However, Europe, Japan and the United States differ on the best approach to secure modification of these objectionable policies. While Europe hopes to persuade Tehran through a dialogue that some describe as critical and others characterize as obsequious, the United States has chosen to send a clear and unambiguous message by embargoing trade and investment with Iran and seeking to extract an economic and a political cost for Iran's behavior. It's not that we oppose dialogue with Iran per se. In fact, we have tendered a longstanding offer to Iran for an authorized and above-board government-to- government dialogue that would permit face-to-face discussion of our differences. But such dialogue cannot be a mask for business as usual, and we would expect that any extended dialogue would begin to produce concrete results.
The objective of our policy is to change Iran's behavior, not to change its regime. The regime, as irresponsible as it is, remains reasonably stable. It benefits from the lethargy of internal opponents who are simply tired of revolution and from the absence of any credible organized opposition, internal or external. There are divisions among Iran's elite, but they are more oriented towards internal questions. The ruling mullahs appear to be united on the issues of concern to the United States even though none of Iran's aggressive policies are required by Islamic teaching.
There is no Quranic injunction requiring Iran to be more Palestinian than the Palestinians or to give material, political and financial support to an assortment of terrorist groups ranging from the Hizbollah and Palestinian Islamic Jihad all the way to Ahmad Jibril's Popular Front for the Liberation of Palestine General Command, nor to support extremist elements in Bosnia or Algeria or to stir the pot in Afghanistan, Bahrain or Tajikistan. Indeed, there are important clerics in Iran whose voices have been silenced because they have criticized the theocracy on religious grounds.
But neither do these endeavors advance the well-being of Iran's own people, a well-being that is at risk from poor economic management, corruption, adventurism, and a rapidly growing population and unemployment. As so often, we must look elsewhere for the motivation, which some unhesitatingly attribute to religious extremism, to nationalism, to Persian expansionism and to other political ambitions.
Our policy aims to demonstrate that Iran's unacceptable behavior will bear a cost, that it is not in Iran's own best interest. The corollary that abandonment of adventurist behavior could bring positive results for Iran should also be evident. If it becomes clearer that its policies have a negative impact on the interests of Iranians, a rational regime should be willing to change the policies which are not essential for its survival. We can only hope that the inheritors of an evolving Islamic revolution will act rationally.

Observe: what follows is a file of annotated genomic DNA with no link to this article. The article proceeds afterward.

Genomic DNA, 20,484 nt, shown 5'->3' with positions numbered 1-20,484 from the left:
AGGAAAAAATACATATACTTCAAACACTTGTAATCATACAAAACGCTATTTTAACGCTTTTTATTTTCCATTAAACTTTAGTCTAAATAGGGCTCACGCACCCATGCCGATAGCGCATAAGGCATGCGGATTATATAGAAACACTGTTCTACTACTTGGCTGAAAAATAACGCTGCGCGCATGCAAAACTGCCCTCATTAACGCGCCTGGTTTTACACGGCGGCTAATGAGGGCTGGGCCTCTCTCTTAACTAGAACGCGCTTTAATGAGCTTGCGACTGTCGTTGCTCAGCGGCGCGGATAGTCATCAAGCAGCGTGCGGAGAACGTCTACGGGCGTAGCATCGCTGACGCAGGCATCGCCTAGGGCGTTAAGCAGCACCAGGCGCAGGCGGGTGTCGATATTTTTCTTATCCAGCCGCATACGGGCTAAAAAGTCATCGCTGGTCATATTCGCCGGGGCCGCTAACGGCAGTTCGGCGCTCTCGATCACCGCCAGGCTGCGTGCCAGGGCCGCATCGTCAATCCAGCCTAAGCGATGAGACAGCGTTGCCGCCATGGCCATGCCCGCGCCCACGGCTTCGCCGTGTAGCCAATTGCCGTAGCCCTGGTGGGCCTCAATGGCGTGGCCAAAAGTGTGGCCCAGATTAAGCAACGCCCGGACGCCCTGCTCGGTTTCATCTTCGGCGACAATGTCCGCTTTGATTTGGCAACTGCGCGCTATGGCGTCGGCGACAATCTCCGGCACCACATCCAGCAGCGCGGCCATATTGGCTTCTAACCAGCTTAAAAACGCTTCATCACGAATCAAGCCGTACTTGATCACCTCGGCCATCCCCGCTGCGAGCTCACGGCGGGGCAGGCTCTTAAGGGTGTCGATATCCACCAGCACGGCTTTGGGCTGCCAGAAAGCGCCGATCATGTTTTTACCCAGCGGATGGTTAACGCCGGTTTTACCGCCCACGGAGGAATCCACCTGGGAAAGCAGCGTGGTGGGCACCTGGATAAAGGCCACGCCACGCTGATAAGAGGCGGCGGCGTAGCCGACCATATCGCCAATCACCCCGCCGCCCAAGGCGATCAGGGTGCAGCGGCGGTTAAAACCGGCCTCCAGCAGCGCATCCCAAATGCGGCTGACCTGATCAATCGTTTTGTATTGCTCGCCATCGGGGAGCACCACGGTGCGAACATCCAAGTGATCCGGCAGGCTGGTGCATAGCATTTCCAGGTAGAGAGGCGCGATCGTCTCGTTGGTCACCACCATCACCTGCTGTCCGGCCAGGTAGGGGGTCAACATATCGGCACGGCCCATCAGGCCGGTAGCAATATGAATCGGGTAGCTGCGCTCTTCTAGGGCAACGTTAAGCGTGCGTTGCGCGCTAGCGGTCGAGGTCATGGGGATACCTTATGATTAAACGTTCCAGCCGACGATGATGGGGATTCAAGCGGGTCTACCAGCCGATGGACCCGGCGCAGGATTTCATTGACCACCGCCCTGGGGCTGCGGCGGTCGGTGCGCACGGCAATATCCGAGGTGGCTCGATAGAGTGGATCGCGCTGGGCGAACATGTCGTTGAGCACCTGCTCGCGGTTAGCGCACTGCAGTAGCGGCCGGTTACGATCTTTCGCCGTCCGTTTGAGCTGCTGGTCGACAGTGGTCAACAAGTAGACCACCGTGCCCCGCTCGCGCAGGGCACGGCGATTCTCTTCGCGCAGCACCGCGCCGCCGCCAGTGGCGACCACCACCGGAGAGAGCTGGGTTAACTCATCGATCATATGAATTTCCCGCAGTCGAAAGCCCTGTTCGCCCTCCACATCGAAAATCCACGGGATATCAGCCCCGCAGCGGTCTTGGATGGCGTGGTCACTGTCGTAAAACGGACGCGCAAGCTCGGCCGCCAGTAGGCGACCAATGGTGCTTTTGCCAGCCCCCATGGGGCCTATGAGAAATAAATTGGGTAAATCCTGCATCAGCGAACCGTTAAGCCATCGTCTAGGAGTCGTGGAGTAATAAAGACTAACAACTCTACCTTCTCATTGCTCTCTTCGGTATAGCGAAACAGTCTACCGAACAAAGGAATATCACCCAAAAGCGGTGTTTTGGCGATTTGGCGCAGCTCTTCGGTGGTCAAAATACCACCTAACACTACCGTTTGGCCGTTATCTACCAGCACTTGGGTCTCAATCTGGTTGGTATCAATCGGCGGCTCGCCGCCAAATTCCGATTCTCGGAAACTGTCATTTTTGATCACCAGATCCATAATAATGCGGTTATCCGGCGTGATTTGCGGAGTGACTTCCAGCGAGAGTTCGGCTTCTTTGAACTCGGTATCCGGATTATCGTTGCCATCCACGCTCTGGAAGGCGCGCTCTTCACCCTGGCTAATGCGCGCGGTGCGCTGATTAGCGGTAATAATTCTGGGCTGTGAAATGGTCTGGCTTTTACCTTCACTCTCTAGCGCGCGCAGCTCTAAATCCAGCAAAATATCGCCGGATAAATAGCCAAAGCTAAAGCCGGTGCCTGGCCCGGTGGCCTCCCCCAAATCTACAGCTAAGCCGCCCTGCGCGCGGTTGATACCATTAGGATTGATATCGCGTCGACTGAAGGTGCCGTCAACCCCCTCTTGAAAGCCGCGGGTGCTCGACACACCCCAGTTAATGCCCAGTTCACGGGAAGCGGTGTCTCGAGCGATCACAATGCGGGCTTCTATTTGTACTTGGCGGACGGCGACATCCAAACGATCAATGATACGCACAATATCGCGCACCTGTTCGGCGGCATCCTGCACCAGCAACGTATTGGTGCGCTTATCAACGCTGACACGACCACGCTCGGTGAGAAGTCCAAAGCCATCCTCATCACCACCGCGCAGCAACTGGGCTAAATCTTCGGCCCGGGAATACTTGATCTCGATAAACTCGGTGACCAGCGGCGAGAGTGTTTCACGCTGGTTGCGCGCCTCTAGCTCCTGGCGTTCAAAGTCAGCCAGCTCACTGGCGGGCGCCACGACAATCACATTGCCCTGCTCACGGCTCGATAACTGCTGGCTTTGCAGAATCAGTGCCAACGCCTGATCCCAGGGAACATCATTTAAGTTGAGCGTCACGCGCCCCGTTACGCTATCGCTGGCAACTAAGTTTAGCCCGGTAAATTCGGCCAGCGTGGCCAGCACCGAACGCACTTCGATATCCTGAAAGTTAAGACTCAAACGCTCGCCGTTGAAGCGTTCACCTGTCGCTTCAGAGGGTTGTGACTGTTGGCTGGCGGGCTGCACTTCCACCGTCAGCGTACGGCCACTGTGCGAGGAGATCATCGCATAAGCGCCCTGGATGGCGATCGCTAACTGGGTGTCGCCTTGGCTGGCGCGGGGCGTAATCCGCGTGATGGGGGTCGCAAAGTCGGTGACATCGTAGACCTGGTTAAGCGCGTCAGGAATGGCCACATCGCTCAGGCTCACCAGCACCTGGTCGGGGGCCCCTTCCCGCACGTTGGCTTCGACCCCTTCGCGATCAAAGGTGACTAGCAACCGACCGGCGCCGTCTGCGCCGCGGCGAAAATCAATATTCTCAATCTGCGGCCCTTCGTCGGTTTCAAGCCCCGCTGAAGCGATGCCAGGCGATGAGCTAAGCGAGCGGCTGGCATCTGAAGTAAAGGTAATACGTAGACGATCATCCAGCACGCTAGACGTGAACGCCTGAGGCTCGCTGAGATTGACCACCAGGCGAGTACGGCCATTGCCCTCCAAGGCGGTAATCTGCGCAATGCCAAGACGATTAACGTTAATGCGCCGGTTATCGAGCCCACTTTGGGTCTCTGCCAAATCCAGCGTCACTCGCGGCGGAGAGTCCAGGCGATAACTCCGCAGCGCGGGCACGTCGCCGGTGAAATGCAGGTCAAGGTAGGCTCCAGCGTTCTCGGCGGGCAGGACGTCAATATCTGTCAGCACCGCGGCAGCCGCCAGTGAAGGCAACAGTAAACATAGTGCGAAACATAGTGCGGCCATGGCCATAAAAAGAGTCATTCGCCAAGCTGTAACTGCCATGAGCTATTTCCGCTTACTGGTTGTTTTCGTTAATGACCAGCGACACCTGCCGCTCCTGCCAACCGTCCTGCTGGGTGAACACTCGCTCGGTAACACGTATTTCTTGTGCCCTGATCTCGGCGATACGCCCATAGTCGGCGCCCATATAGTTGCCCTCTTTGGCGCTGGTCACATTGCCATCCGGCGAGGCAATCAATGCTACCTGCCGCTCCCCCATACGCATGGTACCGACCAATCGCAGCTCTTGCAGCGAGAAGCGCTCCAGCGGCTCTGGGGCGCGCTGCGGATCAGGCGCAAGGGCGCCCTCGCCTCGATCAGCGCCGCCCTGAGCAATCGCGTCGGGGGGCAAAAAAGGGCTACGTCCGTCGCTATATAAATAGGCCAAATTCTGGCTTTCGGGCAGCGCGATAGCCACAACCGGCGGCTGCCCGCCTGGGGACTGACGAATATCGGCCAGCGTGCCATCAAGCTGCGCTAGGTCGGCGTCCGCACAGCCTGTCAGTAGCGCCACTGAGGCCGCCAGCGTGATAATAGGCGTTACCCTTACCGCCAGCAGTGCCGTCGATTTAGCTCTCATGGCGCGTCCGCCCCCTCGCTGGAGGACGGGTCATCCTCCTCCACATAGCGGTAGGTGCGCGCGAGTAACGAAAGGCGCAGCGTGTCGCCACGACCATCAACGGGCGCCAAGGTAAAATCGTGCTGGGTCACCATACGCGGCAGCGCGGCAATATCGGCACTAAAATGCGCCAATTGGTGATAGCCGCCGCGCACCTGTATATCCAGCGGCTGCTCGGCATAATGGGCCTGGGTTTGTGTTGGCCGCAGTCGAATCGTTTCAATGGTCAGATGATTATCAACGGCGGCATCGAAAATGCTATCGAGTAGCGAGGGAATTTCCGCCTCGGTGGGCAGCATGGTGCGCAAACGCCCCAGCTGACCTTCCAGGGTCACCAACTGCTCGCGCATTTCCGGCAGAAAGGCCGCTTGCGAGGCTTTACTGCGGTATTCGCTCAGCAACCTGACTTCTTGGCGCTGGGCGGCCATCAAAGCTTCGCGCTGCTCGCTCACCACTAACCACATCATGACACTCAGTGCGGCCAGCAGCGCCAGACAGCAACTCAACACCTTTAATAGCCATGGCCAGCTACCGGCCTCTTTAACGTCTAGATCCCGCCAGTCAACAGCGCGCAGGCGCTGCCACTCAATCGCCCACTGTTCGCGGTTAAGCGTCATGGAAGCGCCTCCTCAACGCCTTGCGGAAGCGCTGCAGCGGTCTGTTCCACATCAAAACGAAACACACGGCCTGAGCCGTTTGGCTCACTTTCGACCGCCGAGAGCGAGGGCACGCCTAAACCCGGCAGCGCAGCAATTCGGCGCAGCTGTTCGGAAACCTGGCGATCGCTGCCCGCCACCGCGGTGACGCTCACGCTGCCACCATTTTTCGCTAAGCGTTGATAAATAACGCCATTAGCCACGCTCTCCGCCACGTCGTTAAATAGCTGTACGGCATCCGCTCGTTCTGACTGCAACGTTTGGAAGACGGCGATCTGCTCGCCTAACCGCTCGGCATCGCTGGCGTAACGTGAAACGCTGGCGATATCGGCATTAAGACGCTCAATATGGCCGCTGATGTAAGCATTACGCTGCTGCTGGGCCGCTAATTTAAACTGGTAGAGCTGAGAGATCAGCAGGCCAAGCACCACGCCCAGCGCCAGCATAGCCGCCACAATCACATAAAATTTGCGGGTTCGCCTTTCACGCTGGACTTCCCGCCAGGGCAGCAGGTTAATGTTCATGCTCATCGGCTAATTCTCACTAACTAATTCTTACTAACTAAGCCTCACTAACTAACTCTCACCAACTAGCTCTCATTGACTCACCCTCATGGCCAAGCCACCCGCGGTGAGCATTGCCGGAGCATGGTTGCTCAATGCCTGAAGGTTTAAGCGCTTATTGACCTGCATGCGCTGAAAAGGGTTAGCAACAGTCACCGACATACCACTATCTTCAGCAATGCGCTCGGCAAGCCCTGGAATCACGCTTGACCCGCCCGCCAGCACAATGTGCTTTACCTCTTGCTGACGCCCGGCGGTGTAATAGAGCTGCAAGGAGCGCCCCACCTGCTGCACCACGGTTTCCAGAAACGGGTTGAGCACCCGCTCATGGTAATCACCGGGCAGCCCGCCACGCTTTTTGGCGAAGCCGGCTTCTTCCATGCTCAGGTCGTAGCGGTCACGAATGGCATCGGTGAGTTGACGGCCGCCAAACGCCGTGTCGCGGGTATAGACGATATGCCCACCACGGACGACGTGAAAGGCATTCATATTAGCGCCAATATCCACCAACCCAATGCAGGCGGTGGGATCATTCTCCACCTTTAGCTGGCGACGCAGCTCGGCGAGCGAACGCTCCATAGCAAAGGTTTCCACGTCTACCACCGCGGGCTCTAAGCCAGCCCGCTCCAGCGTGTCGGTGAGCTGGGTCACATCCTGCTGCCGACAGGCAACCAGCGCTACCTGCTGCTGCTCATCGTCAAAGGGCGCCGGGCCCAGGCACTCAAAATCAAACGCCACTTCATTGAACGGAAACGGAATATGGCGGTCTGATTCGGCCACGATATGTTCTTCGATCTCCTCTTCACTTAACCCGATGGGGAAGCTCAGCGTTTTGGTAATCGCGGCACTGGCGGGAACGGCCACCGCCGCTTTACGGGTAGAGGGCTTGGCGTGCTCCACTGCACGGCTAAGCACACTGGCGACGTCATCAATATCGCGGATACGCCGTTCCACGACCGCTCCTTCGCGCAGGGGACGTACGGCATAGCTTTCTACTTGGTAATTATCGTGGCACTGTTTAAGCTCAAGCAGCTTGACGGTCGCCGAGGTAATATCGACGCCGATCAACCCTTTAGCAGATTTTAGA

It is true that our approach to Iran would be more effective, that the cost Iran pays for its policies would be clearer, if there were a broader international consensus on the prescription as well as the diagnosis. Despite considerable international cooperation on key issues such as prohibiting nuclear cooperation with Iran, barring sale of military equipment, preventing Iran's acquisition of items useful for weapons of mass destruction, or sensitive dual-use technology for military uses, our efforts to produce a consensus on a broader approach have not produced significant movement.
It is our inability to obtain support for multilateral economic pressure that has left us to seek innovative means such as last year's enactment of the Iran and Libya Sanctions Act to deter investment in Iran's petroleum sector and limit the future revenues that Iran will have to invest in its adventurist policies. We will continue our efforts to make Iran pay a price for its actions and to convince our friends and allies of the benefits of a policy of economic pressure and containment.
Stability in the Gulf begins by countering the threats to our vital interests posed by Iran and Iraq. Only in the context of security from the threats of larger neighbors can the countries of the peninsula address the other issues confronting their development. There is no reason to believe that an active threat from Iran or Iraq will be permanent.
We look forward to the day when we can deal with a peaceful Iran and a peaceful Iraq as partners in regional stability on a basis of cooperation and mutual respect, but we will work to maintain containment through international cooperation and a U.S. military presence as long as those two countries remain the threats that they are today. The United States has resolved to continue working in the Gulf as a partner in security and peaceful development.
ANTHONY CORDESMAN, Co-director, Middle East Program, Center for Strategic and International Studies (CSIS)